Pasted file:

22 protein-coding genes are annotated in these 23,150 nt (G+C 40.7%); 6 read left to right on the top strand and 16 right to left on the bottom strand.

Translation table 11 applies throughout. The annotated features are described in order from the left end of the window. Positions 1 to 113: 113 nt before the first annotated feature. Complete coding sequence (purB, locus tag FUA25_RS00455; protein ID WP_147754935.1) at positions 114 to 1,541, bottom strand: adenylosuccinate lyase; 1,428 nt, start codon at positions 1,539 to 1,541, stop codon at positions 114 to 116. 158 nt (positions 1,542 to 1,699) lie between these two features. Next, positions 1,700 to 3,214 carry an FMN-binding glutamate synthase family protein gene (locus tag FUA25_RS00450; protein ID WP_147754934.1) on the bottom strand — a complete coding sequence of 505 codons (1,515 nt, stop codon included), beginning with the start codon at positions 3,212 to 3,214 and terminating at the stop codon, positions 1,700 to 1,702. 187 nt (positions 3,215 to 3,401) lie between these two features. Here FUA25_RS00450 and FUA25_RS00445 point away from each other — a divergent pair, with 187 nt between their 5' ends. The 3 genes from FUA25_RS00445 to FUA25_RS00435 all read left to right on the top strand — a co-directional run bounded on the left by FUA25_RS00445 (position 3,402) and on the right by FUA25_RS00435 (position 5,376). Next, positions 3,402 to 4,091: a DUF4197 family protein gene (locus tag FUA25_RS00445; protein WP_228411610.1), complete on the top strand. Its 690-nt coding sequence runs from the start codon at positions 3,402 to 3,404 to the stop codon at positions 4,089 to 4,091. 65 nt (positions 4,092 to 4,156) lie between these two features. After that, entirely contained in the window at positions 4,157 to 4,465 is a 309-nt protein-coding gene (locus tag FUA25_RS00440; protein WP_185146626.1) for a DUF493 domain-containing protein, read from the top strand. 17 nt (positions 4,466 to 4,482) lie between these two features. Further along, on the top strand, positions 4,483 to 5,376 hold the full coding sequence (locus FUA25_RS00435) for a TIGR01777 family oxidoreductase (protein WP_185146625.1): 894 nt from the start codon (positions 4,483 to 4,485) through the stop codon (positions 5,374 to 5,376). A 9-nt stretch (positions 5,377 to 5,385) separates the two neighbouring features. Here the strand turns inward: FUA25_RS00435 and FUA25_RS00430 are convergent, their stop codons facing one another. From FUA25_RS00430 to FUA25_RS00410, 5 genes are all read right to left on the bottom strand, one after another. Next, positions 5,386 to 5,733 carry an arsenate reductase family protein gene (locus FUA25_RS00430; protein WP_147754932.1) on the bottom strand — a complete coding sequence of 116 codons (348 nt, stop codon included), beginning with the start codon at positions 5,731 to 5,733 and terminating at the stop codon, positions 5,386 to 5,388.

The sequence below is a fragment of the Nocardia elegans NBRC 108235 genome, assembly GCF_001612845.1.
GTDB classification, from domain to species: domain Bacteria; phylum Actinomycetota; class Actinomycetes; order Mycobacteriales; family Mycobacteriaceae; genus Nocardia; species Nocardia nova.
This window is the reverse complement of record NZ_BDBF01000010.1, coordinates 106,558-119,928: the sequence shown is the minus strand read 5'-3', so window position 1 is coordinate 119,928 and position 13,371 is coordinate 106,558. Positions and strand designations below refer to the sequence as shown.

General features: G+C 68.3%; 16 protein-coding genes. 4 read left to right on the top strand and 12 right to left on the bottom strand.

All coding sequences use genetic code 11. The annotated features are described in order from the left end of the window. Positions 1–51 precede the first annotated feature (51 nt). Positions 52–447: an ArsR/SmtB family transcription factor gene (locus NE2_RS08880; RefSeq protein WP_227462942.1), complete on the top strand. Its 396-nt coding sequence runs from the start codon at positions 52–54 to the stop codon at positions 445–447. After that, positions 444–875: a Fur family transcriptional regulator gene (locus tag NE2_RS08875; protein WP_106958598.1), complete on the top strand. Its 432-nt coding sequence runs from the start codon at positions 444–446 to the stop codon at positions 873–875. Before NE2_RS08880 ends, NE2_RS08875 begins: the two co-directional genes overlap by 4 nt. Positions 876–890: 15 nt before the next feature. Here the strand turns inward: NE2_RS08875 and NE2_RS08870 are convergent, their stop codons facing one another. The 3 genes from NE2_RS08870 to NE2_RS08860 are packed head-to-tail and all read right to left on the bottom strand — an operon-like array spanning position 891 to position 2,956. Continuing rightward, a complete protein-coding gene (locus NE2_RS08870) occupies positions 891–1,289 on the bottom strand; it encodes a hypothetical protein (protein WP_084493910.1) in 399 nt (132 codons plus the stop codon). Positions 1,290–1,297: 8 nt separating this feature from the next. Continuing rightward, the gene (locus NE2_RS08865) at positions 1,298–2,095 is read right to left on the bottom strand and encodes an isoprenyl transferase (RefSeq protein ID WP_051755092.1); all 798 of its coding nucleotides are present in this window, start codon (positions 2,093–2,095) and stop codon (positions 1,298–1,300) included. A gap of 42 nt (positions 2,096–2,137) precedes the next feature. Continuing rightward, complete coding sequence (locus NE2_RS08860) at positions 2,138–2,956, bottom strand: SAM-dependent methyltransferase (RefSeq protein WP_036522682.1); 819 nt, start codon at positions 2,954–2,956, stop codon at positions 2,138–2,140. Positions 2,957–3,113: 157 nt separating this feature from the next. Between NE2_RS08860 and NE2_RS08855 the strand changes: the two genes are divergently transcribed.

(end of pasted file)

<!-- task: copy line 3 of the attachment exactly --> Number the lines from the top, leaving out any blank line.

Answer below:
The sequence below is a fragment of the Nocardia elegans NBRC 108235 genome, assembly GCF_001612845.1.